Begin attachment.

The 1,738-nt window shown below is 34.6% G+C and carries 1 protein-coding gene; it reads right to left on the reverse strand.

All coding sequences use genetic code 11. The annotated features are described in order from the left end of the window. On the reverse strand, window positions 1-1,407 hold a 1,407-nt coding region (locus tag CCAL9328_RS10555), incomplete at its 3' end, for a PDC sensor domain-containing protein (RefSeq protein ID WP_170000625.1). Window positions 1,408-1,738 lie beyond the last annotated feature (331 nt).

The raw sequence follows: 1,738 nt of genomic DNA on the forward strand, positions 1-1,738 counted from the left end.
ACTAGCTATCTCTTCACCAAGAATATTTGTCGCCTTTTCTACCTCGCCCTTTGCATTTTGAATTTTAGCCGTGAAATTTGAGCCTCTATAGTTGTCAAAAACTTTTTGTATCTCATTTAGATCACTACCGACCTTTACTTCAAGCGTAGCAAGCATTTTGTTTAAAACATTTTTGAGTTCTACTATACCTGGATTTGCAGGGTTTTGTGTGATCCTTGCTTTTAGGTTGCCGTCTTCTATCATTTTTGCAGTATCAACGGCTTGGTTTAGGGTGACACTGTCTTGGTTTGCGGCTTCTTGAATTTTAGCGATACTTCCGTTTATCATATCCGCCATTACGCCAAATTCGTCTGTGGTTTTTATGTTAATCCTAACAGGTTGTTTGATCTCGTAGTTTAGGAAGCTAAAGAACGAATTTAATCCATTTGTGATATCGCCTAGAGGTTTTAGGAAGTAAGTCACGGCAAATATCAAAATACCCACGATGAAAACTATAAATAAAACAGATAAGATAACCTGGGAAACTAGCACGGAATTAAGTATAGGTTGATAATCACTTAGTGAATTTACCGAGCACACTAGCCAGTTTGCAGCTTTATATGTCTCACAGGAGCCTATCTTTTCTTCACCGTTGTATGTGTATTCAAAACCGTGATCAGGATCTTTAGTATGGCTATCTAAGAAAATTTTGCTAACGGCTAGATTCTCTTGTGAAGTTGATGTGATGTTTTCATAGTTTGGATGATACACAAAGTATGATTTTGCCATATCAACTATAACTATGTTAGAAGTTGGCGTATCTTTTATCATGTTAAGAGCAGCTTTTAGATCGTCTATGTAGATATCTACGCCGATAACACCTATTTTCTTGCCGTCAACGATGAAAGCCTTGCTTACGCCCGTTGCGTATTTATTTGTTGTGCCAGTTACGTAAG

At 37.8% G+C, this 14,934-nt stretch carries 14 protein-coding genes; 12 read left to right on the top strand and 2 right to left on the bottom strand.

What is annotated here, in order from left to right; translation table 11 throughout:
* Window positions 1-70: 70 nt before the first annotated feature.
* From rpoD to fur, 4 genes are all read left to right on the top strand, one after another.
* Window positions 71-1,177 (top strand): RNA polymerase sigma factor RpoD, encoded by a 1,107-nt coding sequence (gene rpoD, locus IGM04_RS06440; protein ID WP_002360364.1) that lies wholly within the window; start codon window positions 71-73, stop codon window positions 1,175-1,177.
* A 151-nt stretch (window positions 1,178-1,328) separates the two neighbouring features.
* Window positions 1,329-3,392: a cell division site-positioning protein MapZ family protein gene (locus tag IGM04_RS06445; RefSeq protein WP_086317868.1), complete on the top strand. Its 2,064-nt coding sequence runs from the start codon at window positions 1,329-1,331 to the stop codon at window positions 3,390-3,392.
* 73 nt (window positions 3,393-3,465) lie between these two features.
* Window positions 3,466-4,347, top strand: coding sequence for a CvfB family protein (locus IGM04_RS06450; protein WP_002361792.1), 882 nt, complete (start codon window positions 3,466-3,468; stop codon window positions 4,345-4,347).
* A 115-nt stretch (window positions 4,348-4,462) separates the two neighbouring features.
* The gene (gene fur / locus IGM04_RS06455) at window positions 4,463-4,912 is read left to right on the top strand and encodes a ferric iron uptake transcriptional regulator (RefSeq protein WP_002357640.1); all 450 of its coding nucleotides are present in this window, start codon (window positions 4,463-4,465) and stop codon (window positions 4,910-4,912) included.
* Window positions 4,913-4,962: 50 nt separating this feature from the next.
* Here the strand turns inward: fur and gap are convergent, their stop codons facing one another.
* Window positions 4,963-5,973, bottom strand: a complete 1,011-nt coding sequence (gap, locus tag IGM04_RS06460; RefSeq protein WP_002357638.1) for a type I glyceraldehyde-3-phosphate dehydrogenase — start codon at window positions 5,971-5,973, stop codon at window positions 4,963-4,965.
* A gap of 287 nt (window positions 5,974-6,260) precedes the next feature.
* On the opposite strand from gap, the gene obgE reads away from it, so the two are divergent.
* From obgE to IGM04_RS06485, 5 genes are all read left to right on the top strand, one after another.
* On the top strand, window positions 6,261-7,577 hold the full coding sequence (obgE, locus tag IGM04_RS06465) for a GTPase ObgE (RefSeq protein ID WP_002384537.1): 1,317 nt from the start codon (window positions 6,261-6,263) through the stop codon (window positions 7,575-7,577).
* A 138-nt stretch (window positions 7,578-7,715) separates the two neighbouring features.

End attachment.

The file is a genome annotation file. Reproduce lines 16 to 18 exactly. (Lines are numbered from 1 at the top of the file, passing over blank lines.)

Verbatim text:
* Window positions 4,913-4,962: 50 nt separating this feature from the next.
* Here the strand turns inward: fur and gap are convergent, their stop codons facing one another.
* Window positions 4,963-5,973, bottom strand: a complete 1,011-nt coding sequence (gap, locus tag IGM04_RS06460; RefSeq protein WP_002357638.1) for a type I glyceraldehyde-3-phosphate dehydrogenase — start codon at window positions 5,971-5,973, stop codon at window positions 4,963-4,965.